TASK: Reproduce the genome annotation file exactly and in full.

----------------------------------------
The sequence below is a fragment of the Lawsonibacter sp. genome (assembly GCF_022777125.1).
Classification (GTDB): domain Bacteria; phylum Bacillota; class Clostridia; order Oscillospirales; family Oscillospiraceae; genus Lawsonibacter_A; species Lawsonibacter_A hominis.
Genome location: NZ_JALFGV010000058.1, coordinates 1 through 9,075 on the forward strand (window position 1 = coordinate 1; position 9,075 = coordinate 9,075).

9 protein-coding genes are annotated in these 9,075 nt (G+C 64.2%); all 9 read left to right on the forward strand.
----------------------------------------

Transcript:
The sequence below is a fragment of the Lawsonibacter sp. genome (assembly GCF_022777125.1).
Classification (GTDB): domain Bacteria; phylum Bacillota; class Clostridia; order Oscillospirales; family Oscillospiraceae; genus Lawsonibacter_A; species Lawsonibacter_A hominis.
Genome location: NZ_JALFGV010000058.1, coordinates 1 through 9,075 on the forward strand (window position 1 = coordinate 1; position 9,075 = coordinate 9,075).

9 protein-coding genes are annotated in these 9,075 nt (G+C 64.2%); all 9 read left to right on the forward strand.